Wild dogs' financial impact almost doubles in 5 years since 2009

The economic impact of wild dogs has almost doubled since 2009 because of strong commodity prices.

A NSW Natural Resource Commission report – Cost of Pest Animals in NSW and Australia, 2013-14 – showed rabbits, wild dogs, foxes, feral pigs and other vertebrate pests cost Australian agriculture $797 million a year.

“Our agricultural products, such as Australian beef and wool are world class and are making top dollar on the market,” Centre for Invasive Species Solutions chief executive Andreas Glanznig said.

“These increased commodity prices have contributed to the nearly doubling of the national economic impact of wild dogs, which is on average at $89 million per year. The last analysis (2009) had wild dog costs at $48 million per year.

“Underlying this cost is the huge number of lamb, sheep, calve, cattle and goat deaths and mauling’s that have impacted the producer's bottom-line and livelihood.”

The report analyses the economic impact of pest animals relating to production losses from livestock attacks and competition, along with the management costs associated their control.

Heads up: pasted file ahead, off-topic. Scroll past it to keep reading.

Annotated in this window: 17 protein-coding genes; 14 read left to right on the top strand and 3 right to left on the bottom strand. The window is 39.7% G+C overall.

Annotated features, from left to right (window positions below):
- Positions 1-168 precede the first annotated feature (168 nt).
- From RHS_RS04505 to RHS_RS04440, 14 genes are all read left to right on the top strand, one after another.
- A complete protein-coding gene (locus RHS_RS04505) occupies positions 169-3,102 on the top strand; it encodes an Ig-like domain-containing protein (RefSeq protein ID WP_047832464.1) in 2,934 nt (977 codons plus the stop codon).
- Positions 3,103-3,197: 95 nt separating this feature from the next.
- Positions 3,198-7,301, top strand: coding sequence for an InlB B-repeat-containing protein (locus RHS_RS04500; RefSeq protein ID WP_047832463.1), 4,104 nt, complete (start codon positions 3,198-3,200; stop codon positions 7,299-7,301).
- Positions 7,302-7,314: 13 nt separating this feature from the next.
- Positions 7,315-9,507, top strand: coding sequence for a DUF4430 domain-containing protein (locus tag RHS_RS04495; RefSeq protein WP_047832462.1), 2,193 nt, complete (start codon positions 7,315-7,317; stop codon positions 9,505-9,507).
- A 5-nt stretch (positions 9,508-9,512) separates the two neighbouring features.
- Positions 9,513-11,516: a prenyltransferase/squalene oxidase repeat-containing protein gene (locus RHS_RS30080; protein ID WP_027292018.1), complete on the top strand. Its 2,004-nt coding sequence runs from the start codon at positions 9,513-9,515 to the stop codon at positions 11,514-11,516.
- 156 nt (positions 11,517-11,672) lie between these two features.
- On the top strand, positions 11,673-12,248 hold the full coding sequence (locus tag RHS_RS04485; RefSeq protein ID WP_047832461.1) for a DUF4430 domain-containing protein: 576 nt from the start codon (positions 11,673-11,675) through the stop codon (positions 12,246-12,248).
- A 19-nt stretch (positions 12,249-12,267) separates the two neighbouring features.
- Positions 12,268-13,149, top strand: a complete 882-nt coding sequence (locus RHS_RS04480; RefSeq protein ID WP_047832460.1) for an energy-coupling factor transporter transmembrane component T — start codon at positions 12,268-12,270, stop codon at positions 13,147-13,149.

The report also found that the cost of pest animals to the beef industry alone are up to $220 million a year, and losses to wool industry is at nearly $100 million a year.

Centre for Invasive Species Solutions’ Ian McDonald said the report highlighted the need for continued vigilance.

“It’s not necessarily saying the problem’s getting worse or better, it’s saying if there is an attack it’s burning the pocket a bit more,” Dr McDonald said.

“It still just showcases the need to maintain that control. Even if you think the problem’s getting better, like you’re not seeing as many dogs, the farmer still loses economically.”

Mr Glanznig reiterated how important it was for government, industry and community groups to act on this significant national problem.

“Just over the past few years governments and industry have invested many millions for research and development of new tools and technologies, as well as for strategic landscape management such as cluster fencing, to tackle pest animal problems,” Mr Glanznig said.

“These new figures emphasise the need for strong, coordinated and collaborative action.”

The report can be found at www.pestsmart.org.au.